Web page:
Monday , February 26 2024
The re-issues of the first two albums from George Thorogood and the Destroyers are a mixed bag of stripped-down blues rock.

Music Review: George Thorogood and The Destroyers – `George Thorogood and The Destroyers’ and `Move It On Over’ [Remastered]

If you’re like me, George Thorogood and The Destroyers got on your radar screen in late 1982 when their “Bad to the Bone” single hit the charts. The title track of their fifth album was memorable for Thorogood’s hot slide guitar work and his “buh-buh-buh-bad” stutter throughout it.

But, before all that, the power trio of Thorogood, Billy Blough (bass) and Jeff Simon (drums) were part of the very vibrant blues renaissance of the late ’70s – and all three are still together. Back then, many of the old masters were still alive and kicking. Some established performers like Johnny Winter and ZZ Top maintained commercial success, and younger players like The Fabulous Thunderbirds and Stevie Ray Vaughan were just at the advent of their careers. Into this mix, stripped-to-the-bone blues bands like The Destroyers and The Nighthawks also began building their reputations out on the road. Not surprisingly, being a kickass live act is what got Rough Records to sign George Thorogood and The Destroyers in 1977.

thorogoodThat year’s George Thorogood and The Destroyers release is a perfect encapsulation of what the group was all about on stage. As demonstrated on the new, remastered and reissued album (via Rough Records), taken from digital transfers of the original analog tapes, Thorogood, Blough, and Simon were a clean, tight, rockin’ threesome that showcased the six-stringer’s slide guitar and admittedly only serviceable vocals.

Appropriately, all the tracks were recorded live in the studio, with occasional guitar support from Ron Smith. The bulk of the tracks are hard-driving covers of blues and blues/rock standards mainly drawn from the Chess Records catalog. These include Earl Hooker’s “You Got to Lose,” Bo Diddley’s “Ride On Josephine,” and Robert Johnson’s acoustic “Kind Hearted Woman.” “Madison Blues” is but one of many examples of how Elmore James was a principal influence on Thorogood.

On the other end of the spectrum, Thorogood blows some serious harp on the acoustic traditional, “John Hardy.” Perhaps the standout cover was the eight-minute medley that sandwiched John Lee Hooker’s “House Rent Boogie” and “One Bourbon, One Scotch, One Beer” together as one track.

None of these covers were pioneering or innovative, but they weren’t intended to be so. Even Thorogood’s originals, “Homesick Boy,” “I’ll Change My Style,” and the seven-minute closer, “Delaware Slide” were in the time honored tradition of putting new lyrics on old blues riffs.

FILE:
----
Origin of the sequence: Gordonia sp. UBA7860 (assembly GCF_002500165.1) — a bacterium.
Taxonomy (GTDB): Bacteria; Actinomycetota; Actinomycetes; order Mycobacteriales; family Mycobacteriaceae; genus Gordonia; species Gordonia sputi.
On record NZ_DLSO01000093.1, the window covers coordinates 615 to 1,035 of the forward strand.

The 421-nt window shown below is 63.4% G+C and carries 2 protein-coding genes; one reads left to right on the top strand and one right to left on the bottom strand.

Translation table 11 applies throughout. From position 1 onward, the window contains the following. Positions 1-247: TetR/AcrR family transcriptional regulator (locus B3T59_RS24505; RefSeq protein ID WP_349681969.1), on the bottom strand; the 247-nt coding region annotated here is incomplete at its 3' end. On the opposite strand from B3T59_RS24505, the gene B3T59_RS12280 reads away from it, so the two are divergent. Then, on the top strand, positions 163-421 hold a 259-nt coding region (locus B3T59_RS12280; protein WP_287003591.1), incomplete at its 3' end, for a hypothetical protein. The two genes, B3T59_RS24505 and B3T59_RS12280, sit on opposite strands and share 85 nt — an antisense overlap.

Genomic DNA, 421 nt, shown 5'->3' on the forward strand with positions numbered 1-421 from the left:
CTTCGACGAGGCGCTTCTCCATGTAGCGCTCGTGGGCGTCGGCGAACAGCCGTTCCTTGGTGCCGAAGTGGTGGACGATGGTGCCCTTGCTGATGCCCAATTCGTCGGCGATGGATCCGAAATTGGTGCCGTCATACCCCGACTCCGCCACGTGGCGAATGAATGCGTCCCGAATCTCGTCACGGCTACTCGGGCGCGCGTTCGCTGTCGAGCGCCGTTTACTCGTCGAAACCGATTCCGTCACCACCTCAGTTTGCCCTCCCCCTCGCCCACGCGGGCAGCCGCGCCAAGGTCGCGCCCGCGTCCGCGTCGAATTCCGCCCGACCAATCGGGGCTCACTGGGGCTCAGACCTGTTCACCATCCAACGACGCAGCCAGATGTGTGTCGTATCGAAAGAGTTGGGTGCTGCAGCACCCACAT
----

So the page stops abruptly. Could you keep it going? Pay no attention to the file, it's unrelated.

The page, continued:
The same is true of the other new Rough Records remastered release, 1978’s Move It On Over. There are gems on it reminiscent of the group’s debut. For example, the presence of Elmore James returns on “The Sky Is Crying” (in a more literal interpretation than what Stevie Ray Vaughan did a few years later) and “New Hawaiian Boogie.” “Uncle Meat” Pennington shakes maracas on Bo Diddley’s “Who Do You Love?” and the band is pure Chuck Berry on Berry’s “It Wasn’t Me.”

This time around, there’s a dip into the country/blues well, with the Hank Williams-penned title song and the rockabilly number “Cocaine Blues,” a T.J. Arnall cover. While The Destroyers were rarely known for slow, sad songs, “I’m Just Your Good Thing” is just such a country ballad penned by James Moore. Sadly, the vocals flatline on the second half of the set where more blues masters are represented, like Willie Dixon (“That Same Thing”), Brownie McGhee (“So Much Trouble”), and the more obscure Homesick James Williamson (“Baby Please Set a Date”).

Of the two reissues, George Thorogood and The Destroyers is the better realized package. It clearly showcases a band that had honed its live performance and could do their best songs in one straight go with minimal production needed. Move It On Over, on the other hand, seems like a grab bag of songs that might have been polished on stage, but apparently recorded in haste. Again, this is most notable with the lead vocals which sound more like demos than final cuts. It has its moments, but it’s not one I’d play start to finish when friends and family come by for a rollicking good evening. I’ll take one scotch, one bourbon, one beer, and George Thorogood and The Destroyers. It’s buh-buh-buh-bad.

About Wesley Britton

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